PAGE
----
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Ysalwen Surana, Warden-Commander of Ferelden ([personal profile] freedom_is_grey) wrote2016-02-17 07:01 pm

a long and winding road, mirrored

Elven language puzzles, old histories and even older secrets, an eluvian, the varterral --

All these challenges passed and passed again, wending at last down through the Dragonbone Wastes and back to where something strange and terrible both began and ended -- the Nest, the lair where Ysalwen and her companions tracked the Mother down to die.

There is a mother here this time, as well, though she is human-shaped and dark-haired.

Ysalwen waves Ariane and Finn back with a quick gesture, then steps forward, face set in sharp, firm lines.


The dark-haired woman pacing in front of the activated eluvian pauses, looking up --

And then scowls as Liranan darts around her feet, barking and attempting to lick her hands in welcome. Hi Morrigan! Hello! You have been gone a long time! Ysa was sad, but she's happy now we've found you! Can you play? Where is the tiny thing?

Ysalwen's face cracks into its own smile, and she laughs quietly.

"Some things, it seems, aren't about to change at all."

Morrigan relaxes at this, arms dropping from where they were crossed defensively in front of her chest. She might almost be called surprised by her own actions.

"You're looking well, Morrigan. I hope the little one is, as well?"

"Oh, aye, and 'tis fine to see you too, I'm sure. What took you so long?"

Ysalwen doesn't roll her eyes, just steps forward and enfolds Morrigan in her arms.

"I -- wha -- Oh, very well. If you must."

The shapeshifting witch's grip is hard, though, and very tight. She has, Ysalwen thinks, been alone a long, hard time.

But eventually they let each other go and step back.


"So, indeed," Morrigan intones. "I waited here to see you, and to tell you three things. The child lives, and is a boy. He is an innocent, and I will raise him ready for what destiny sets before him."

Ysalwen snorts. "That's good to hear. The being alive and well part, less so the preparation for destiny. Doesn't he get to choose? Don't you? I can't say this is the happiest I've ever seen you."

Liranan whines, and successfully licks Morrigan's hand because he has caught her by surprise.

"What I want -- that doesn't matter, now. Change is coming, and this child is but a harbinger of it. We must be ready. You must be ready. That is the second thing."

Ysalwen crosses her arms in front her her chest, now, foot tapping lightly against stone. It's a play of impatience, a way to lighten the ever-encroaching atmosphere of dread and great loss.

"And the third?"

"The third." Morrigan exhales, long and tiredly. "The third thing is my mother. Flemeth yet lives, and it is of her you should be wary, not me."

Flemeth. Ah, yes.

"Hmm. We met, somewhere far from here. It was rather more civilized than I'd imagined it would be. Confronting a friend's mother that you dragged kicking and screaming into death is -- not an experience I'm eager to repeat. Though -- will she be coming for you? I presume that may have something to do with why you're leaving, and by this particular road."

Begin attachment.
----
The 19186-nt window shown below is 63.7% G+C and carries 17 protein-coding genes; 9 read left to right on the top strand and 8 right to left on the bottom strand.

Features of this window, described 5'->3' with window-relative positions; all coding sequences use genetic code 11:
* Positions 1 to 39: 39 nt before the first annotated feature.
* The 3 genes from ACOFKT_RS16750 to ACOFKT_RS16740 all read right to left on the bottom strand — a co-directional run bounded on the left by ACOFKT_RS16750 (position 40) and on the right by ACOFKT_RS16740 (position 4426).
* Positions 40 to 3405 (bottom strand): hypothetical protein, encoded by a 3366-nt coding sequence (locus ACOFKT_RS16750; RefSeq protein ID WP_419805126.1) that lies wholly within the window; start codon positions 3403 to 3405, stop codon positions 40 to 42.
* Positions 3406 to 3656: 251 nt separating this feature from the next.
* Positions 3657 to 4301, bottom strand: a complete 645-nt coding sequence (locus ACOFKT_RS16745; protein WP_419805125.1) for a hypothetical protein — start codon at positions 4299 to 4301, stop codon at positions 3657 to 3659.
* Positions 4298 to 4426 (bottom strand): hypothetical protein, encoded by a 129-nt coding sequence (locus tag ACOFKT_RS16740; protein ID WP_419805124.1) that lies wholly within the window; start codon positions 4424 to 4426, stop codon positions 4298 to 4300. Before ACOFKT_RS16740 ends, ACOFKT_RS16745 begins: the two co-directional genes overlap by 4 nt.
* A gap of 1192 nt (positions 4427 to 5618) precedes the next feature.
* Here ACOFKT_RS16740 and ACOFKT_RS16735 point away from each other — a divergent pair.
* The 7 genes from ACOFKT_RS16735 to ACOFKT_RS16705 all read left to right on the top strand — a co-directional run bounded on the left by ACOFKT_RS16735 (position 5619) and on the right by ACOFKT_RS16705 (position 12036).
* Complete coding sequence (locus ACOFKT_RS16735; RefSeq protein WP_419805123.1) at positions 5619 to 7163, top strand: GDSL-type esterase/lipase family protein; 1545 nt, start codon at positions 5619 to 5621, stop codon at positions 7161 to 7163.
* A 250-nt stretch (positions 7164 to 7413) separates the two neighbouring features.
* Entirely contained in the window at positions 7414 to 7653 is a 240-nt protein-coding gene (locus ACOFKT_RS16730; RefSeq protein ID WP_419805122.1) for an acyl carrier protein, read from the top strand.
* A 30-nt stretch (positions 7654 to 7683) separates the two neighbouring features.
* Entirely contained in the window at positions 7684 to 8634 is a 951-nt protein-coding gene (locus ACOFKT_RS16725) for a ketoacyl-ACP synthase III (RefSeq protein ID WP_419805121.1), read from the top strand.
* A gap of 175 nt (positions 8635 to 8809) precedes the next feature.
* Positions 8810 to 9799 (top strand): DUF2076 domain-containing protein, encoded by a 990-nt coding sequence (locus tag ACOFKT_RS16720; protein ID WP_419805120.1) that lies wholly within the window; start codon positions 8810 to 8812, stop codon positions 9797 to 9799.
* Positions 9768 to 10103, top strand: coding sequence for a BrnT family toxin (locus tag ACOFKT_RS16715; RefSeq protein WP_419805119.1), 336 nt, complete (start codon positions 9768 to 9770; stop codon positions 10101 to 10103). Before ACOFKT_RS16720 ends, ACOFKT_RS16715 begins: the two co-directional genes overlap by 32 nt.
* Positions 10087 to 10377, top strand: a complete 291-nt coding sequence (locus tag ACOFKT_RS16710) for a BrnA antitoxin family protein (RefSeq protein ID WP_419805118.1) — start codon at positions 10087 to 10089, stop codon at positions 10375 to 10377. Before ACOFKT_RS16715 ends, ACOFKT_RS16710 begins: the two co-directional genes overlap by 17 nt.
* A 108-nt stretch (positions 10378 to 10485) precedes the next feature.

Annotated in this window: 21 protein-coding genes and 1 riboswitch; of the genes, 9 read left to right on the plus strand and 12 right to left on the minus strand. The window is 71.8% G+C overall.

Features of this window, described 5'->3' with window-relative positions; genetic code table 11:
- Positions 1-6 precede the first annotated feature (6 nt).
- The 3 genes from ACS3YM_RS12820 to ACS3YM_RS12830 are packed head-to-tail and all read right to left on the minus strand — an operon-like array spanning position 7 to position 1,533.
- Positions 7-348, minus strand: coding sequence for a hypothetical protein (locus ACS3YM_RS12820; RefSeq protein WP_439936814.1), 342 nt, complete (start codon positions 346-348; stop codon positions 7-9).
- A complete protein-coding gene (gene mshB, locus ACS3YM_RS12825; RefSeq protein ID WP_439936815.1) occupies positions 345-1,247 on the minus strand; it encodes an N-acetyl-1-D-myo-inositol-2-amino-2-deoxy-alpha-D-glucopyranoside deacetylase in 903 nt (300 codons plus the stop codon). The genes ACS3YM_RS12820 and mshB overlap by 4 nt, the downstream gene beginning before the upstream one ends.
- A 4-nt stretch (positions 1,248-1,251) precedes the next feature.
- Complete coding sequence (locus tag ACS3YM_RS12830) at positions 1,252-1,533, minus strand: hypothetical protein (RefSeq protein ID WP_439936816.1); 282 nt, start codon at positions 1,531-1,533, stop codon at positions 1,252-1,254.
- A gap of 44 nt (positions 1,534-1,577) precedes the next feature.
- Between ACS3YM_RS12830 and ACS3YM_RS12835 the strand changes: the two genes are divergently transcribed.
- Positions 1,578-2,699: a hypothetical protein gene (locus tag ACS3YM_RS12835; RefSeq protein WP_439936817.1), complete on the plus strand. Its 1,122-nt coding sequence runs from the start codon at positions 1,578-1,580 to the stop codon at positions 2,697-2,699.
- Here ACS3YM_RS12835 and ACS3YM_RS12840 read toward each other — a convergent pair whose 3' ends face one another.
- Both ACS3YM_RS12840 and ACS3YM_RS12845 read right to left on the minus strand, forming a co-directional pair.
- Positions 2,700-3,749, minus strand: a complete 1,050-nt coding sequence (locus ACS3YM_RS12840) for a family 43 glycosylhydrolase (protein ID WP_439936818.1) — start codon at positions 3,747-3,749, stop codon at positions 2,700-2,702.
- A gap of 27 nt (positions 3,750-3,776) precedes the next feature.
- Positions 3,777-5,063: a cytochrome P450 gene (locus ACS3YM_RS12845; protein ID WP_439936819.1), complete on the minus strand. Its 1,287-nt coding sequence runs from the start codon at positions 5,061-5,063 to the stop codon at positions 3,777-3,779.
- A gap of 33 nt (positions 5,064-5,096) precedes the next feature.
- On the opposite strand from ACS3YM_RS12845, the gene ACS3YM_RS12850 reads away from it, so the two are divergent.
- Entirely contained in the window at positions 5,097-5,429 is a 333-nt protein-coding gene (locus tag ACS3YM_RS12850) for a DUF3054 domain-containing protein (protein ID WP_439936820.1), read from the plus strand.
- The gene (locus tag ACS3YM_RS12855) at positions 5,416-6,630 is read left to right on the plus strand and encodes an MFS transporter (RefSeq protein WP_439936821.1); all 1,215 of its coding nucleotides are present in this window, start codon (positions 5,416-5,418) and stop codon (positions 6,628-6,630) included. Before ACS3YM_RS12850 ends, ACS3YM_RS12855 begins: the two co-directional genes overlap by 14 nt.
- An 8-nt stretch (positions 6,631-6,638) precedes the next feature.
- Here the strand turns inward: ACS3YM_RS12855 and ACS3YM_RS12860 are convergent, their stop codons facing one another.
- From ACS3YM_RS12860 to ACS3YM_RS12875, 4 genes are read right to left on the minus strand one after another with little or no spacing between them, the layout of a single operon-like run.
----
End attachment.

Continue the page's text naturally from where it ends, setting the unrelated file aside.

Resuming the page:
Morrigan smiles at that, a little sad, a little wistful, and a little pleased all the same. "A woman of power, I always did see that in you. And here you're showing wisdom, too. Who might have thought?"

Ysalwen grins, even if it doesn't quite reach her eyes. "Certainly no one who has ever met me. Well. Almost no one. That's probably for the best, right?"

Liranan yips, then makes a muffled whuffing sound after said yip echoes a little more than he might have meant it to.

"Do you know, it's odd, but I find it comforting that so little about you has changed since last we spoke. And yet so much has, as well. Perhaps there is some hope. We'll see. But now I must go. This eluvian has only one passage left to it, and even wresting that much . . . it took no small effort. I -- I wish this were not farewell, but -- " Morrigan seems, for a moment, at a loss.

Ysalwen's smile is small, and perhaps a little gentle, just around the edges. "I'd offer to go with you, but I doubt you would let me, just now. Too much nobility of purpose, I suspect."

"What? No, I don't -- "

"Got you." Ysalwen smirks, but only for a second. "I'll find my own way to you. You know I won't stop until I have. And you're leaving me a lovely template to find it by, as well, for which I thank you in advance."

Her smile grows, and now it turns her brown eyes bright. "A boy can't really be expected to survive not being spoiled by his Auntie, now can he?"

Gobsmacked is one word for Morrigan's expression. "You ca -- no, 'tis just offering you a challenge, is it not? I'll say nothing else now, and you'll let this fool idea float out of your head as fast as it came in, I'm sure."

Right, says Ysalwen's expression.

Right, says Liranan's growling whine.

I wish, says Morrigan's expression.

So at least they're all agreed on something. For now.

"Take care, my friend," the dark-haired witch says, turning and ascending the few stairs that lie between herself and the door that is the eluvian. "I've done all I can to keep you alive this far. Don't waste it."

"Oh, Morrigan," Ysalwen says, voice bright even as her own expression fades into temporary sadness, "as if I ever could."

"You've the right of that, at least." And then the mirror flashes with bright power, and Morrigan is gone.

It takes Ysalwen a second, but then --

"She didn't even tell me his name!"

Right. Time to cart this eluvian back to the Vigil and start working on taking it apart. Or powering it up. Or finding another of its like.

(Or all three.)

It's a fine thing, to have a purpose. And a nephew.

Who knew?